Tata Steel hitches itself firmly to India’s economic growth story
Fiscal year 2019 (FY19) will see Tata Steel Ltd turn into a rather different company, compared to how it exited 2018. The anticipated moving of its European steel business to a joint venture (JV) with Thyssenkrupp AG and its successful acquisition of Bhushan Steel Ltd (barring any litigation-related outcomes) will reshape its balance sheet, geographical mix of revenues and profitability. How this shapes up and the direction of steel prices are critical factors for investors to watch.
Tata Steel Q4 results showed an 8% increase in revenue sequentially and nearly a one percentage point increase in its Ebitda (earnings before interest, tax, depreciation and amortization) margin. During the quarter, its India business volumes suffered due to an outage at a blast furnace in Odisha.
Thus, while Ebitda/tonne rose by 8.4% sequentially, the decline in revenue held back India’s contribution to profit growth. Since the March quarter was a seasonally strong one compared to the preceding quarter, Europe contributed much better. Tata Steel said better prices across markets helped its performance, partially offset by higher costs in India and higher input costs in Europe.
In the near term, the India business will see volumes recover as the blast furnace problem has been corrected. That should see its sequential performance improve. Steel prices are holding steady. The bigger impact on the India business will be the Bhushan Steel acquisition for Rs35,200 crore, to be done via a subsidiary. The company will hold a 72.5% stake in Bhushan Steel which will see it increase its market share in its profitable home market.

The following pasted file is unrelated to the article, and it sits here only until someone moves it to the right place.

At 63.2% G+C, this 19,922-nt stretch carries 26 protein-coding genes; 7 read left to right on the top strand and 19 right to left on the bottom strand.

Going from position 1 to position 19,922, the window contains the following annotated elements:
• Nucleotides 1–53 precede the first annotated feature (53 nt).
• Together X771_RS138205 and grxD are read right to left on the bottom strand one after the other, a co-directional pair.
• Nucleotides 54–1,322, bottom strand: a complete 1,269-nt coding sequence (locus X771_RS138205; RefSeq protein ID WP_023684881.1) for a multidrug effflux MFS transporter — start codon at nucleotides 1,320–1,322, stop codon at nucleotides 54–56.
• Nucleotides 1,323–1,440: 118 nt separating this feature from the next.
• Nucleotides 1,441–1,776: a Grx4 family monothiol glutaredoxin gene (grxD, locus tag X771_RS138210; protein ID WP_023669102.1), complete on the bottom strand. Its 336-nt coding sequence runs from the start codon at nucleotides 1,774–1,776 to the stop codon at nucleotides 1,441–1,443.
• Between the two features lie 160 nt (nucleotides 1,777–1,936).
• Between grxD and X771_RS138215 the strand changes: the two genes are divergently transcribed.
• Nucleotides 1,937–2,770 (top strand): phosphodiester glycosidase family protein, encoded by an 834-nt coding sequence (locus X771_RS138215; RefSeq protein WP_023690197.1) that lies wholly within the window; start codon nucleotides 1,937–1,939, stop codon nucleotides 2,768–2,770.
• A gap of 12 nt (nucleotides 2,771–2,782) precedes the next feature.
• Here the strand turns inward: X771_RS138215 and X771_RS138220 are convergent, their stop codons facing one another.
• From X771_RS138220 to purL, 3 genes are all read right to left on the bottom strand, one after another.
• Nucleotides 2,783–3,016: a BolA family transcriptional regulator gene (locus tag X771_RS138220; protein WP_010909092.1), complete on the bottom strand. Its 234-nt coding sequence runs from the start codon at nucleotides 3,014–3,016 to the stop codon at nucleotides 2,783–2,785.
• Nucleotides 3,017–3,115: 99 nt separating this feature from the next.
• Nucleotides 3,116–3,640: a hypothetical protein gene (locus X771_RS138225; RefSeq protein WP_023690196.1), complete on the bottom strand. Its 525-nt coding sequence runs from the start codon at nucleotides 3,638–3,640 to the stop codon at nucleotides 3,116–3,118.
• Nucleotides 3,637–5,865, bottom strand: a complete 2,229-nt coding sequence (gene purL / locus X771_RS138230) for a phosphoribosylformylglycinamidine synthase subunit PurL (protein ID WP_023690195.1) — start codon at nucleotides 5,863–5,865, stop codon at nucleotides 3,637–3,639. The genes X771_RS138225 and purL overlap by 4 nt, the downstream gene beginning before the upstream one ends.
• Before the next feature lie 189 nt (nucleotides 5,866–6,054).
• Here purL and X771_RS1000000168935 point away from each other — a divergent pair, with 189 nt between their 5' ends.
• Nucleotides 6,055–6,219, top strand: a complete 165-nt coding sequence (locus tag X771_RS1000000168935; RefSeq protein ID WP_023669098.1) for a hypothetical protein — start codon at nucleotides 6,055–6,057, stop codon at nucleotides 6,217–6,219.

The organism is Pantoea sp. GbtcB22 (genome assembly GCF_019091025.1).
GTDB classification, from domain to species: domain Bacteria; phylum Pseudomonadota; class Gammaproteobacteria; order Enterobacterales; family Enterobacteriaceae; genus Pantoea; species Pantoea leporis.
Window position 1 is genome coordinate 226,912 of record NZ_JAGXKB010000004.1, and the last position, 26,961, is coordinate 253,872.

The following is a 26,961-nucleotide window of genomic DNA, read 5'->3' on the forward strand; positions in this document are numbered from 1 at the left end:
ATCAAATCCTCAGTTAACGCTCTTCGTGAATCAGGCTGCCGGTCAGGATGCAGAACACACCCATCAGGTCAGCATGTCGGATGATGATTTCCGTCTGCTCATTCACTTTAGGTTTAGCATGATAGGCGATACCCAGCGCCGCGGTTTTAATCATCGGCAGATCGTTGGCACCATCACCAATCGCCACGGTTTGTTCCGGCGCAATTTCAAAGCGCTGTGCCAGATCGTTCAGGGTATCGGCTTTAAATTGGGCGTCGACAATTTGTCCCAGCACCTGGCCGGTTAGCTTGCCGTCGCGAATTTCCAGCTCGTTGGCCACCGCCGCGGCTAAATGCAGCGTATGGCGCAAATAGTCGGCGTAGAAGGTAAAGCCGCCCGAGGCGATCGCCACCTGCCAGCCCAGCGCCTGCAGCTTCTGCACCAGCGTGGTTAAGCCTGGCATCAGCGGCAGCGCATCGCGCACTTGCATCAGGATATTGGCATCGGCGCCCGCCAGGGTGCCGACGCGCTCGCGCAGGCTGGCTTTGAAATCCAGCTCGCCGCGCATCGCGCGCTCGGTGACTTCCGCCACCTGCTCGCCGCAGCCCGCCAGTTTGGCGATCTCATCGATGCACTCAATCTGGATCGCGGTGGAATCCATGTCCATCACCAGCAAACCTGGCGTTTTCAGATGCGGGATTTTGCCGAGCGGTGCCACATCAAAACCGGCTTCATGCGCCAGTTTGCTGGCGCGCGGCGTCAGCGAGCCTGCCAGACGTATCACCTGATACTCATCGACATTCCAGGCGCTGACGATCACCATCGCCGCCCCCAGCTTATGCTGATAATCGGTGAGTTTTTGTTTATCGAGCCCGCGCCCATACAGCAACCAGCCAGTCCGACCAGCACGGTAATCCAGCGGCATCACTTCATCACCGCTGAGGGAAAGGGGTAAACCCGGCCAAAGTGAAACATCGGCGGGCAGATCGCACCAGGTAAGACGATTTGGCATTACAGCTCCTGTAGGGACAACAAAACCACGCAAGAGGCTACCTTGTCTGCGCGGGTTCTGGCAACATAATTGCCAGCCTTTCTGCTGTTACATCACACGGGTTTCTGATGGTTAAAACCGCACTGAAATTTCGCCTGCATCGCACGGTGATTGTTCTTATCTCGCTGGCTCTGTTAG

There are some short-term effects one can expect. Tata Steel’s debt will increase to the extent the acquisition involves taking on existing debt, and lead to higher interest costs. Consolidation means Bhushan Steel’s performance will reflect in the company’s financials also. Although Bhushan Steel was profitable at the Ebitda level, it could not service debt. Also, a clean-up of its books post-acquisition may also see some accounting-related impact on Tata Steel’s financials.
Once these settle, the focus will shift to the company’s ability to invest in Bhushan Steel’s operations, so that it operates at optimal capacity and at a lower cost. These and cost savings due to integration could make the acquisition worthwhile.
The European JV is taking longer than expected to be set up, and is now being pegged for end-June. A JV will mean an increase in Tata Steel’s profitability as well as lower its debt burden. The timing could help it absorb the effect of the Bhushan Steel acquisition. Tata Steel is also a bidder in the resolution for Bhushan Power and Steel Ltd, which can further stretch its financials.
While these events will play out in FY19, the overarching factor to watch is the direction of steel prices. Good demand for steel globally is expected to keep prices stable and iron ore prices too have been holding up well. The conditions are mostly in favour of Tata Steel, both in terms of performance and supportive of its endeavour to add/restructure its operations. That does raise the risk that some external factor could go wrong.
Tata Steel’s shares fell by 1.9% on Thursday, reacting to its results but they have been rising in May and are still up by 6.1% since the start of the month.